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Towards Mutual Trust, Transparency and Equity in Virus Sharing Mechanism: The Avian Influenza Case of Indonesia

Towards Mutual Trust, Transparency and Equity in Virus Sharing Mechanism: The Avian Influenza... <jats:p>Introduction: As the country hardest hit by avian influenza, both in poultry and in human, Indonesia’s decision to withhold samples of avian influenza virus A (H5N1) has fired up a global controversy. The objective of this paper is to describe the position taken by Indonesia in the events leading to the decision and in those conducted to resolve the situation. Methods: The sources for this paper are the Indonesian human influenza A(H5N1) case reports and study results, summaries, minutes and reports of national and international meetings of virus sharing, and other related Indonesian and WHO documents. Results: The International Health Regulations 2005 have been applied in different ways based on different interpretations. While one party insists on the importance of free, non-conditional, virus sharing for risk assessment and risk response, Indonesia – as supported by most of the developing countries – stresses on the more basic principles such as sovereignty of a country over its biological materials, transparency of the global system, and equity between developed and developing nations. Conclusions: This event demonstrates the unresolved imbalance between the affluent high-tech countries and the poor agriculture-based countries. Regional, global and in-country meetings must continue to be conducted to find solutions acceptable to all. Key words: H5N1, IHR 2005, MTA, Sovereignty</jats:p> http://www.deepdyve.com/assets/images/DeepDyve-Logo-lg.png Annals of the Academy of Medicine Singapore CrossRef

Towards Mutual Trust, Transparency and Equity in Virus Sharing Mechanism: The Avian Influenza Case of Indonesia

Annals of the Academy of Medicine Singapore , Volume 37 (6): 482-488 – Jun 15, 2008

Towards Mutual Trust, Transparency and Equity in Virus Sharing Mechanism: The Avian Influenza Case of Indonesia


Abstract

<jats:p>Introduction: As the country hardest hit by avian influenza, both in poultry and in human, Indonesia’s decision to withhold samples of avian influenza virus A (H5N1) has fired up a global controversy. The objective of this paper is to describe the position taken by Indonesia in the events leading to the decision and in those conducted to resolve the situation.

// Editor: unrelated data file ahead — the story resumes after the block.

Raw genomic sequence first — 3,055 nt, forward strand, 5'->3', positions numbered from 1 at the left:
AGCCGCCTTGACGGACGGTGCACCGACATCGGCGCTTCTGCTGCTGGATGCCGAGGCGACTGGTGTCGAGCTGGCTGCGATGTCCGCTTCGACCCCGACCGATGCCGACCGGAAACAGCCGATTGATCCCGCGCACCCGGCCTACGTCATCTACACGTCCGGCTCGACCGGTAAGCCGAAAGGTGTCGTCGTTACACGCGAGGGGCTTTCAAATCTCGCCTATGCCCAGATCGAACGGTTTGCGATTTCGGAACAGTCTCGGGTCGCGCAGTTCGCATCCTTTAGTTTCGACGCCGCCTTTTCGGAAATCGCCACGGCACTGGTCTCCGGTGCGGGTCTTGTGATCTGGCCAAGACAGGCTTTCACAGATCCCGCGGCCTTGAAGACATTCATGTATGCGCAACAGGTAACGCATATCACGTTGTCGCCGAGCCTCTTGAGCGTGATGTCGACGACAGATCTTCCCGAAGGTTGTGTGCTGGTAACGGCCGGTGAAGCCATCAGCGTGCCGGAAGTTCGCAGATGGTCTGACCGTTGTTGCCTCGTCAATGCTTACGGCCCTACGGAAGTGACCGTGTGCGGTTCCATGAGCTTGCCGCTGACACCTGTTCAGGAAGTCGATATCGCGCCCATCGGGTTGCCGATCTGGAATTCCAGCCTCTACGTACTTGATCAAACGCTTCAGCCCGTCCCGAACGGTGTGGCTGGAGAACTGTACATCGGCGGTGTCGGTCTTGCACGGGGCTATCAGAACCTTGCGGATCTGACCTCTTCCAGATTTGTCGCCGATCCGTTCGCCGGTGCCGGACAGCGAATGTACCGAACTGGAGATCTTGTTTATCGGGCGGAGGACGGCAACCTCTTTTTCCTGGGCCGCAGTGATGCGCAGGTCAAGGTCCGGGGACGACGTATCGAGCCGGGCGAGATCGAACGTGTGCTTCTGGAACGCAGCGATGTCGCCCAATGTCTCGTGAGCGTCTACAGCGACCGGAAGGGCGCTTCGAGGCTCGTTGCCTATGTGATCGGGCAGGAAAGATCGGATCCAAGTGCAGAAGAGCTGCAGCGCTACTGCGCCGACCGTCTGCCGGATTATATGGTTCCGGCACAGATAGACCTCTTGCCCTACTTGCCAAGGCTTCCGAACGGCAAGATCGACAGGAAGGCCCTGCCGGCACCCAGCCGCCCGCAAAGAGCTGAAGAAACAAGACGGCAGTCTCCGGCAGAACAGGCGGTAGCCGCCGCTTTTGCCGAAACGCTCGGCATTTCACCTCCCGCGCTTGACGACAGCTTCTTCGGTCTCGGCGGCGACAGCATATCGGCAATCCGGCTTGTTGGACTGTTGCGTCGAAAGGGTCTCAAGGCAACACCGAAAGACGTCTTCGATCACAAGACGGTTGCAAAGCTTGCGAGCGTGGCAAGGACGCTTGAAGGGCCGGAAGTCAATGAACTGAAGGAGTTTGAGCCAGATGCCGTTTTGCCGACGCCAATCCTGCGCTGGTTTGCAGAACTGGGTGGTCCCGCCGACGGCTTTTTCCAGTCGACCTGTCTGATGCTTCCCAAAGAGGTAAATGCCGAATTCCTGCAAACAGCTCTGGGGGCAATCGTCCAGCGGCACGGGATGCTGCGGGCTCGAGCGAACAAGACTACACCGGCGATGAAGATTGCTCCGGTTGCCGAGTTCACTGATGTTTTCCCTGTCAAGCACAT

Methods: The sources for this paper are the Indonesian human influenza A(H5N1) case reports and study results, summaries, minutes and reports of national and international meetings of virus sharing, and other related Indonesian and WHO documents.
Results: The International Health Regulations 2005 have been applied in different ways based on different interpretations. While one party insists on the importance of free, non-conditional, virus sharing for risk assessment and risk response, Indonesia – as supported by most of the developing countries – stresses on the more basic principles such as sovereignty of a country over its biological materials, transparency of the global system, and equity between developed and developing nations.
Conclusions: This event demonstrates the unresolved imbalance between the affluent high-tech countries and the poor agriculture-based countries. Regional, global and in-country meetings must continue to be conducted to find solutions acceptable to all.

Key words: H5N1, IHR 2005, MTA, Sovereignty</jats:p>

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Publisher
CrossRef
ISSN
0304-4602
DOI
10.47102/annals-acadmedsg.v37n6p482
Publisher site
See Article on Publisher Site

Abstract

<jats:p>Introduction: As the country hardest hit by avian influenza, both in poultry and in human, Indonesia’s decision to withhold samples of avian influenza virus A (H5N1) has fired up a global controversy. The objective of this paper is to describe the position taken by Indonesia in the events leading to the decision and in those conducted to resolve the situation. Methods: The sources for this paper are the Indonesian human influenza A(H5N1) case reports and study results, summaries, minutes and reports of national and international meetings of virus sharing, and other related Indonesian and WHO documents. Results: The International Health Regulations 2005 have been applied in different ways based on different interpretations. While one party insists on the importance of free, non-conditional, virus sharing for risk assessment and risk response, Indonesia – as supported by most of the developing countries – stresses on the more basic principles such as sovereignty of a country over its biological materials, transparency of the global system, and equity between developed and developing nations. Conclusions: This event demonstrates the unresolved imbalance between the affluent high-tech countries and the poor agriculture-based countries. Regional, global and in-country meetings must continue to be conducted to find solutions acceptable to all. Key words: H5N1, IHR 2005, MTA, Sovereignty</jats:p>

Journal

Annals of the Academy of Medicine SingaporeCrossRef

Published: Jun 15, 2008

References